7. 4 out of 5

    Ron Charles

    Now 73, John Irving is clearly in a retrospective, if not autobiographical, mood. Like “Last Night in Twisted River” (2009) and “In One Person” (2012), his new novel — his 14th — is fascinated with the portrait of the artist as a young man: How does a child progress along the avenue of mysteries that leads to becoming an adult storyteller? The complex response evolves from two distinct, but mingled story lines. In the present tense, we follow the beloved teacher and novelist Juan Diego Guerrero a Now 73, John Irving is clearly in a retrospective, if not autobiographical, mood. Like “Last Night in Twisted River” (2009) and “In One Person” (2012), his new novel — his 14th — is fascinated with the portrait of the artist as a young man: How does a child progress along the avenue of mysteries that leads to becoming an adult storyteller? The complex response evolves from two distinct, but mingled story lines. In the present tense, we follow the beloved teacher and novelist Juan Diego Guerrero as he travels from Iowa to the Philippines to fulfill a promise made years ago to a young draft dodger. Though Juan Diego is 54 years old, he’s so addled by the requirements of his flights and his medications that he seems decades older, an impression emphasized by his poor health, his crippled foot and the fact that “he’d outlived everyone he’d loved.” That sounds gloomy, but. . . . . To read the rest of this review, go to The Washington Post: https://www.washingtonpost.com/entert...

  8. 4 out of 5

    Jaksen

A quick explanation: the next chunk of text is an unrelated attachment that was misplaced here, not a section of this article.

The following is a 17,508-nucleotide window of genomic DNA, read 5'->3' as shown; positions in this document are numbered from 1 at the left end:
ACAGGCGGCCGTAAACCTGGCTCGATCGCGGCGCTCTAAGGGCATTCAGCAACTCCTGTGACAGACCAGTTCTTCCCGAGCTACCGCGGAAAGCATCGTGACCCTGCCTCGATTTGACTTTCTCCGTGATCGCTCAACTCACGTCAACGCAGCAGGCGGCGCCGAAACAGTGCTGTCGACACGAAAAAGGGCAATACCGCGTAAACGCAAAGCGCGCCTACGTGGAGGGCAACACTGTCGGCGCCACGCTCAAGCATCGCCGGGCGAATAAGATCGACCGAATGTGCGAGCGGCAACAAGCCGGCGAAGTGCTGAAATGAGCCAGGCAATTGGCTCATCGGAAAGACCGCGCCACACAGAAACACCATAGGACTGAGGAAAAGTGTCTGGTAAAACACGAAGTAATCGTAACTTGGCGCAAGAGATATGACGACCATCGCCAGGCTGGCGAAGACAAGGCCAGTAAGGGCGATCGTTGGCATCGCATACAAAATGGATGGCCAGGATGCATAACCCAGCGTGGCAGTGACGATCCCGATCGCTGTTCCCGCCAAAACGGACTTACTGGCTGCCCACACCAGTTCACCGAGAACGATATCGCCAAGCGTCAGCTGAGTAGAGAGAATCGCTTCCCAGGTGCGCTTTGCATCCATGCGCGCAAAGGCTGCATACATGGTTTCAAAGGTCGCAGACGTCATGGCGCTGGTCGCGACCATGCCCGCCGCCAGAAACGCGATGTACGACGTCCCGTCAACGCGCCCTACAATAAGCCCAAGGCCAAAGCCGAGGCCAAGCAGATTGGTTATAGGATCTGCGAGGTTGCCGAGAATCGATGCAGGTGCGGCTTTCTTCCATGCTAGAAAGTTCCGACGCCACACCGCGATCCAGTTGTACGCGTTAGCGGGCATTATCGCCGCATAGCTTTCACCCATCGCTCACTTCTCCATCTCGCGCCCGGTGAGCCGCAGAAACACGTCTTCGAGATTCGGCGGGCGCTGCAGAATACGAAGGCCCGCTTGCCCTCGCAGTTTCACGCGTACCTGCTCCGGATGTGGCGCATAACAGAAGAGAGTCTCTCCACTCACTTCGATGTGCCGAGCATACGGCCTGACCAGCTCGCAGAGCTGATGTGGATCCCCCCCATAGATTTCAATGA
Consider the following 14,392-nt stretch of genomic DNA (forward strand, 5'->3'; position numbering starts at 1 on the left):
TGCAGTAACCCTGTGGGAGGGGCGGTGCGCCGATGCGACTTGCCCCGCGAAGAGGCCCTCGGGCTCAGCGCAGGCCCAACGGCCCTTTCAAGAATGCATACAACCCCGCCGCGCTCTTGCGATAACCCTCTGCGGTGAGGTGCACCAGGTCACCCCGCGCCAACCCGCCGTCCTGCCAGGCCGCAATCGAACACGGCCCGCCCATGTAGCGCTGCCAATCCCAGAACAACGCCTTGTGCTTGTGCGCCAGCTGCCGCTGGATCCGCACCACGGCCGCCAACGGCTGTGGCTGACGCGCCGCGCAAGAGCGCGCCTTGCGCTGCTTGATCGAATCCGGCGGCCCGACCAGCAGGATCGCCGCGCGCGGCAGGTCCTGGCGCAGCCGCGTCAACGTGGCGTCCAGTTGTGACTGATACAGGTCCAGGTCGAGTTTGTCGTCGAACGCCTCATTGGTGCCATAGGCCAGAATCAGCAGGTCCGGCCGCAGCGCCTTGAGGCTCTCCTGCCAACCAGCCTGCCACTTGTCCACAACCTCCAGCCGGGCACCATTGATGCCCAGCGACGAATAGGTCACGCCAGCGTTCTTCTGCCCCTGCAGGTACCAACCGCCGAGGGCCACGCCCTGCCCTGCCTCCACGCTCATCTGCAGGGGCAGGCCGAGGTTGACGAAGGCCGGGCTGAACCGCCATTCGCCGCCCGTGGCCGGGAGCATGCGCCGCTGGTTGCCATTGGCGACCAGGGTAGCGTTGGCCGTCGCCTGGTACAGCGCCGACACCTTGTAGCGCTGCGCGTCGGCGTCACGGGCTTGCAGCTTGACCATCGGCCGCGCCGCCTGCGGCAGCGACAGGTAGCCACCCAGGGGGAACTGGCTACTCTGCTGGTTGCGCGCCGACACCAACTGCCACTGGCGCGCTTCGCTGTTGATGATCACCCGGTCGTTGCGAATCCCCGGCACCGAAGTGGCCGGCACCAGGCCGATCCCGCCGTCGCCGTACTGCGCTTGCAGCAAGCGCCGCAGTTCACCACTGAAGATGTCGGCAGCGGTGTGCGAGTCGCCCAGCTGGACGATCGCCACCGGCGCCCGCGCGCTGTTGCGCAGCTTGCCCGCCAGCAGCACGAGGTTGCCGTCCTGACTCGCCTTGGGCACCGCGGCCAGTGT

I won this book through a GR giveaway, and I read every word. I am mentioning this only because some of the reviews I've read here are from those who didn't finish. I did. Now not saying this is one of Mr. Irving's finest novels, because I don't believe it is. It has a little of everything in it: writer as MC; worries on dying and death; when to take a Lopressor or a Viagra. The past, present, and ruminations on all those who come and go - mostly go - as we move through life. AND magical realism, I won this book through a GR giveaway, and I read every word. I am mentioning this only because some of the reviews I've read here are from those who didn't finish. I did. Now not saying this is one of Mr. Irving's finest novels, because I don't believe it is. It has a little of everything in it: writer as MC; worries on dying and death; when to take a Lopressor or a Viagra. The past, present, and ruminations on all those who come and go - mostly go - as we move through life. AND magical realism, AND a lot about religion, mostly the Catholic Church. And sex, of course. Take all those elements, throw them in a blender, put it on high and see what comes out. You get a kind of soupy mixture that's a little about a lot of things ... The story is about writer Juan Diego and his reflections on his past, the things he remembers most, the way his life twisted and turned, his ultimate fate, and basically, how to get through each day. He's on a trip to Manila, in the Philippines and along the way he meets two women who step in - and out - of his daily routine.( Who they are and why they're there, that's a mystery.) It's also a travelogue as Juan Diego flies to Hong Kong, then Manila, and back and forth in time as he recalls significant events and people in his past. He starts out as a boy living in a dump in Mexico, where he rescues burned books and reads them. Never mind that the books are the throw-aways from a religious library. His sister can read people's minds; his mother is a cleaning woman and prostitute; his father might be the dump boss. There is lots of religious imagery and history, and a chief focus on Our Lady of Guadalupe. Juan Diego gets involved with a novice priest, a transvestite, and the many members of a traveling circus. As a child Juan Diego lives in the dump; he lives in an orphanage; he briefly joins that traveling circus. Altogether, It's a convoluted story, one in which Juan Diego is the anchor. If you ever get lost reading this, look for Juan... Where is he? How is he? How's his health? Should he take the Viagra or the beta-blockers? How does he feel about the Church? About fate and destiny? About making choices, the big ones and the small? What about sex? Yes, no, maybe, why not? (There's also a lot of sex in the book, often described, frequently mentioned. I doubt there was one major character who didn't have sex, or talk about, or think about it - A LOT.) What are his thoughts on writing? (And here is where Mr. Irving gets to expound on a topic he knows a lot about.) Writers live in their imaginations and even when not physically writing, there is (almost always) writing going on in their heads. It's almost a struggle to step out of that world and into the real one. All throughout the book are references to the subject, including the 'big question' that writers often argue about and grapple with: Do writers write from personal experience? Or do they simply use their imagination to 'make things up?' Sounds simple enough, but it's a subject writers love wrangling with, citing their own backgrounds and experience and those of other writers throughout history. (Shakespeare is the huge example often cited on both sides of this argument.) I found it to be an interesting read. I put aside other books I'm currently reading to focus on this one. Not bad overall.